Papantonio Shares His Memories Of Larry King

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Published on 26 Jan 2021, 23:32
Via In Question: The late Larry King explains it in his own words in a preview of an exclusive interview with RT America Host Rick Sanchez. Then, Host of America’s Lawyer Mike Papantonio reflects on his memory of the broadcast icon.

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*This transcript was generated by a third-party transcription software company, so please excuse any typos.

Who, what, where, when, why? Who, what, where, when, why is the essence of all interviews and I try to get a lot into the why's. Why do you want to do this? What do you get out of it? And my curiosity, someone asked me if you had interviewed Osama bin Laden, what would you ask him? Well, the stupidest first question would be, in my opinion, why'd you bomb all those people? Because then you get them on the defense. No, you want, what do I want when I'm interviewing Osama bin Laden? Information, I want to know about him. So my question would be, you were born into one of the richest families in Saudi Arabia, why'd you leave? Why'd you go live in caves?
Now, I'm going to get to his motivation and I learned this a long time ago, nobody thinks they're bad. Hitler didn't get up in the morning, comb his hair and say, I am an evil, terrible person. Osama bin Laden had a goal. Now, where it manifests itself, we're going to learn as we go along in the interview, how he got to be where he is, how he felt about doing this, but I'm going to find out about him and then the event. First him and then the event. If I go to the event first, then I have a tough time learning about him. So I'm curious about people, the, the person, the event comes later. So it was the same, whether it's a president or Bobby Darin or Rick Sanchez or a camera man, and Studs Terkel told me once, the great Chicago, everybody's interesting. Everybody's interesting. You ask good questions, you'll learn a lot. I remember he said to me once, ah Sinatra, anyone can interview Sinatra. Interview the elevator operator. He's interesting too.
All right, that's pretty incredible to hear. So let's go now to the host of America's Lawyer here on RT, Mike Papantonio is joining us. So Mike, what was your initial reaction hearing Larry layout his interview philosophy there with Rick Sanchez? I mean, I'm sure you've done some cross examinations that sound similar to that.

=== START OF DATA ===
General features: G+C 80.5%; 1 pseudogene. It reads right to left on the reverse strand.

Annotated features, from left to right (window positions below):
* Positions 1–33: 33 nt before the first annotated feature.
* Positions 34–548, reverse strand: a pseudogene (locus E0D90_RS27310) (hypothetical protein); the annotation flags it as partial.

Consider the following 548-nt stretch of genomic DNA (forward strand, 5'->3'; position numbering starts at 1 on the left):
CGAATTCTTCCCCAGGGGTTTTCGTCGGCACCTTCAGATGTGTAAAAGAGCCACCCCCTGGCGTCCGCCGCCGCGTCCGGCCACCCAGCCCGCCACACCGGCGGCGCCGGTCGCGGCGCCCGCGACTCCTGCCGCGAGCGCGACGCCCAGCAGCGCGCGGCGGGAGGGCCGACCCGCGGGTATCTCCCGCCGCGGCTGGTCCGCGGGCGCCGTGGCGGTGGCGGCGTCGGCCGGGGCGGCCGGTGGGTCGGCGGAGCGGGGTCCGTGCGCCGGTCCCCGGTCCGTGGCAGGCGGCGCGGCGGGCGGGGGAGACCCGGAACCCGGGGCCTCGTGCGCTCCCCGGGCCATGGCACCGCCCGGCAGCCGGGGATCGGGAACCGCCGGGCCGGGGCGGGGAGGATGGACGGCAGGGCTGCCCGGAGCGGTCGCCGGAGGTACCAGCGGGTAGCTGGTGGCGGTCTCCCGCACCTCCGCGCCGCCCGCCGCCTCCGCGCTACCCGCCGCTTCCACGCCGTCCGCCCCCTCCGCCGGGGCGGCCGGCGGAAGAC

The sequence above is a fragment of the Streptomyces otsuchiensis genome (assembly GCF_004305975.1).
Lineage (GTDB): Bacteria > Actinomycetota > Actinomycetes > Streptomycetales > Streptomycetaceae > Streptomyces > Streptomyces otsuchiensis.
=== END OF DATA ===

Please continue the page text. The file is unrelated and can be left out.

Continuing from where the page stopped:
Well, the thing he did is he never attempted to guide, to, to force a conversation to a destination. That's basically what he said. He just, he wanted the guests to take him on the journey and more importantly, he was there to listen. Not to give his tribal opinions about politics or religion, he was there to listen, not to be the journalist that we see today, who has these preconceived notions about the way their suppose, the world's supposed to be and the way he wants it, or she wants it. He wasn't tribal. He was there to listen not to give his opinions or tell us what to think. He didn't demand we think like this, you know, he didn't, it wasn't like the American public now turns off a station if you say anything they disagree with, he was just the opposite of that. He allowed us to take in information, inform our own thoughts about it, process it the way we felt comfortable processing it. It was a real art, I have to tell you, it was a real art.
Now, you have been interviewed by, by Larry many times. Did you kind of get this sense, I mean, I don't know if you want to call it magic, but there was a sense of style that he had that was able to kind of bring details out of people, out of you that maybe you didn't even know you had or were ready to share.
Well, to do that, you have to want to learn something. He learned from all of his guests. This, this, Larry King had more depth than a hundred modern journalists. You can't find them on MSNBC or NBC. They're not out there anymore. The reason that he, that he engaged so much is he really wanted to learn something. When I would talk to him about the law, he wanted to know, Mike, what are you talking about? Tell me more.

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